Minority Higher Education Pipeline: Consequences of Changes in College Admissions Policy in Texas

Angel L. Harris, Princeton University
Marta Tienda, Princeton University

This paper examines whether replacing affirmative action with an admission guarantee for students who graduate in the top 10% of their high school class affects the college-going behavior of young adults. Specifically, we use administrative data on applicants, admittees and enrollees from the two most selective public institutions and Texas Education Agency data about high schools to evaluate whether and how application, admission and enrollment rates changed under three admission regimes. Disputing popular claims that the top 10% law has improved diversification of Texas’s public flagships, analyses that consider changes in the size of graduation cohorts show that both Hispanics and blacks are more disadvantaged relative to whites under the top 10% admission regime at both University of Texas and Texas A&M University. Simulations of gains and losses at each stage of the college pipeline across admission regimes for Hispanics and blacks confirm that affirmative action is the most efficient policy to diversify college campuses, even in highly segregated states like Texas.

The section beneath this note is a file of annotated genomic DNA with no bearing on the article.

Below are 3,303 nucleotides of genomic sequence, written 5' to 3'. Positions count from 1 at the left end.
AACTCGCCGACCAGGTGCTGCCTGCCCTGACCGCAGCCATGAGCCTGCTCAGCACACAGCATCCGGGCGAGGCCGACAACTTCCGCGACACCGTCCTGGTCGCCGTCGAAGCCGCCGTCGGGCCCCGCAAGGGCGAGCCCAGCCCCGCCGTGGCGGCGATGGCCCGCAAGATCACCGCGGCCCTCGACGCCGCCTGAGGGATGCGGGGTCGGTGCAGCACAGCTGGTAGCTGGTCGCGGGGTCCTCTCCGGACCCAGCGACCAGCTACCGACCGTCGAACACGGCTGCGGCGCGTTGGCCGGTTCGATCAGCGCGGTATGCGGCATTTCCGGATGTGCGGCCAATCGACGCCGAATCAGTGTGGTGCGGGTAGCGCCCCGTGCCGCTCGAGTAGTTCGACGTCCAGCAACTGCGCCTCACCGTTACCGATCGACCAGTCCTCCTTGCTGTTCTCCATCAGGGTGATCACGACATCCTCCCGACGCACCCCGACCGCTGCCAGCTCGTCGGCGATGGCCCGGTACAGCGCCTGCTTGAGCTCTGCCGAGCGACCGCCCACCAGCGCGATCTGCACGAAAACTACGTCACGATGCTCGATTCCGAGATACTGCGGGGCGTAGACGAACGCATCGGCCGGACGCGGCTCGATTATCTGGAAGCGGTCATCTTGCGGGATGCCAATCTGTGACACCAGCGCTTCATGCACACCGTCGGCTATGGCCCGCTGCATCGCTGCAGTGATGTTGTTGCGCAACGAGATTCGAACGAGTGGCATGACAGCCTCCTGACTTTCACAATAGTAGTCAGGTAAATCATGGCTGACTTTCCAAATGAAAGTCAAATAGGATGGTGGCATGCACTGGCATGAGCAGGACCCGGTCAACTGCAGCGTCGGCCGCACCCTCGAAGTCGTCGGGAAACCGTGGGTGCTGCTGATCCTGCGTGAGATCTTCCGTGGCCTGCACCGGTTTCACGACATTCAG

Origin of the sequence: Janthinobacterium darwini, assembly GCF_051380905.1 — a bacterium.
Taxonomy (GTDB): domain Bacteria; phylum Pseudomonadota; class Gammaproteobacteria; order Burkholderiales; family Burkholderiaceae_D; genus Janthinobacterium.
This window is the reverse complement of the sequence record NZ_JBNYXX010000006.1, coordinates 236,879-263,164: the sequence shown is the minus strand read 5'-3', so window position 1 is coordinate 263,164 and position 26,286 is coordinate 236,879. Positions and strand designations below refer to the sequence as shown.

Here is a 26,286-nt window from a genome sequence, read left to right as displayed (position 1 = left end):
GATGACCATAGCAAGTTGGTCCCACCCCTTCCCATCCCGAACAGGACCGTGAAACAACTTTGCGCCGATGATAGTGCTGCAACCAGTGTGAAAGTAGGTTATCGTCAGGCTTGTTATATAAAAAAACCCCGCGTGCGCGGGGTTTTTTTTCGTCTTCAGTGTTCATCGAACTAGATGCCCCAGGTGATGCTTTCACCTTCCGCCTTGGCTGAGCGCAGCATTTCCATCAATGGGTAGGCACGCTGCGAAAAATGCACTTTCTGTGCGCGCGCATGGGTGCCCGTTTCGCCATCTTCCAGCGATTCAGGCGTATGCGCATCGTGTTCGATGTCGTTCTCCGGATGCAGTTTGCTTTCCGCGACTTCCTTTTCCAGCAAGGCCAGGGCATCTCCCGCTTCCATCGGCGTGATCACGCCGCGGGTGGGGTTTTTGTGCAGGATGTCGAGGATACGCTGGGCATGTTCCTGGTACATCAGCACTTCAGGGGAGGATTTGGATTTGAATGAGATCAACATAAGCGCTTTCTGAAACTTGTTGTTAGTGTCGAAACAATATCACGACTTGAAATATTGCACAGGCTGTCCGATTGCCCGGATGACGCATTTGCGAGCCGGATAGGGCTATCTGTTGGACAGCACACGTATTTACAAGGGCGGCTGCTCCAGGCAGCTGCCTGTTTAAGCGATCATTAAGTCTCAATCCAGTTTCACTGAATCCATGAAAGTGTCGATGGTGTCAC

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Presented in Session 58: Access to and the Impact of College Education